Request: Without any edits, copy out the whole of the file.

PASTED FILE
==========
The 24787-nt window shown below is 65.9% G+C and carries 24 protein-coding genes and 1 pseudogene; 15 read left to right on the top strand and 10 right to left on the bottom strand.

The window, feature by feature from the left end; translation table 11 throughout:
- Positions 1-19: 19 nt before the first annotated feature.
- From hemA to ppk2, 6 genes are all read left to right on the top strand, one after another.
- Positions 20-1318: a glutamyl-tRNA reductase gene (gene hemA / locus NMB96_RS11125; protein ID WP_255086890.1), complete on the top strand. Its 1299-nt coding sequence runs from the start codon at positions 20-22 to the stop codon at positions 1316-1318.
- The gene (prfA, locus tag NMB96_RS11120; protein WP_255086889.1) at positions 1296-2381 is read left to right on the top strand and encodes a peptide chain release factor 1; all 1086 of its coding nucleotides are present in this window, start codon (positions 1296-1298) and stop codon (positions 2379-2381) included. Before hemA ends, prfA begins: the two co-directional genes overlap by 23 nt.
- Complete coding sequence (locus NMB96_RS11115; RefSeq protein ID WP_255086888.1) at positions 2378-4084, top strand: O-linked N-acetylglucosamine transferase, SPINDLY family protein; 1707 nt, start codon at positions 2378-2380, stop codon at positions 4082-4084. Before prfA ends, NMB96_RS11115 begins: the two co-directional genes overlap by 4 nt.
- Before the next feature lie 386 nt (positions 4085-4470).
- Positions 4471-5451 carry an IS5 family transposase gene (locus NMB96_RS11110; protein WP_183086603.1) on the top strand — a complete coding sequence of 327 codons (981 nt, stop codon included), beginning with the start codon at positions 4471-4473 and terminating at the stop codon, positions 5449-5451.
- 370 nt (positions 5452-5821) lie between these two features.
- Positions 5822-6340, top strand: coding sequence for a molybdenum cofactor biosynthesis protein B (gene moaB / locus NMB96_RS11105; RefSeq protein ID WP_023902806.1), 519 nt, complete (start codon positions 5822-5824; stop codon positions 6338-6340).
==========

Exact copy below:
The 24787-nt window shown below is 65.9% G+C and carries 24 protein-coding genes and 1 pseudogene; 15 read left to right on the top strand and 10 right to left on the bottom strand.

The window, feature by feature from the left end; translation table 11 throughout:
- Positions 1-19: 19 nt before the first annotated feature.
- From hemA to ppk2, 6 genes are all read left to right on the top strand, one after another.
- Positions 20-1318: a glutamyl-tRNA reductase gene (gene hemA / locus NMB96_RS11125; protein ID WP_255086890.1), complete on the top strand. Its 1299-nt coding sequence runs from the start codon at positions 20-22 to the stop codon at positions 1316-1318.
- The gene (prfA, locus tag NMB96_RS11120; protein WP_255086889.1) at positions 1296-2381 is read left to right on the top strand and encodes a peptide chain release factor 1; all 1086 of its coding nucleotides are present in this window, start codon (positions 1296-1298) and stop codon (positions 2379-2381) included. Before hemA ends, prfA begins: the two co-directional genes overlap by 23 nt.
- Complete coding sequence (locus NMB96_RS11115; RefSeq protein ID WP_255086888.1) at positions 2378-4084, top strand: O-linked N-acetylglucosamine transferase, SPINDLY family protein; 1707 nt, start codon at positions 2378-2380, stop codon at positions 4082-4084. Before prfA ends, NMB96_RS11115 begins: the two co-directional genes overlap by 4 nt.
- Before the next feature lie 386 nt (positions 4085-4470).
- Positions 4471-5451 carry an IS5 family transposase gene (locus NMB96_RS11110; protein WP_183086603.1) on the top strand — a complete coding sequence of 327 codons (981 nt, stop codon included), beginning with the start codon at positions 4471-4473 and terminating at the stop codon, positions 5449-5451.
- 370 nt (positions 5452-5821) lie between these two features.
- Positions 5822-6340, top strand: coding sequence for a molybdenum cofactor biosynthesis protein B (gene moaB / locus NMB96_RS11105; RefSeq protein ID WP_023902806.1), 519 nt, complete (start codon positions 5822-5824; stop codon positions 6338-6340).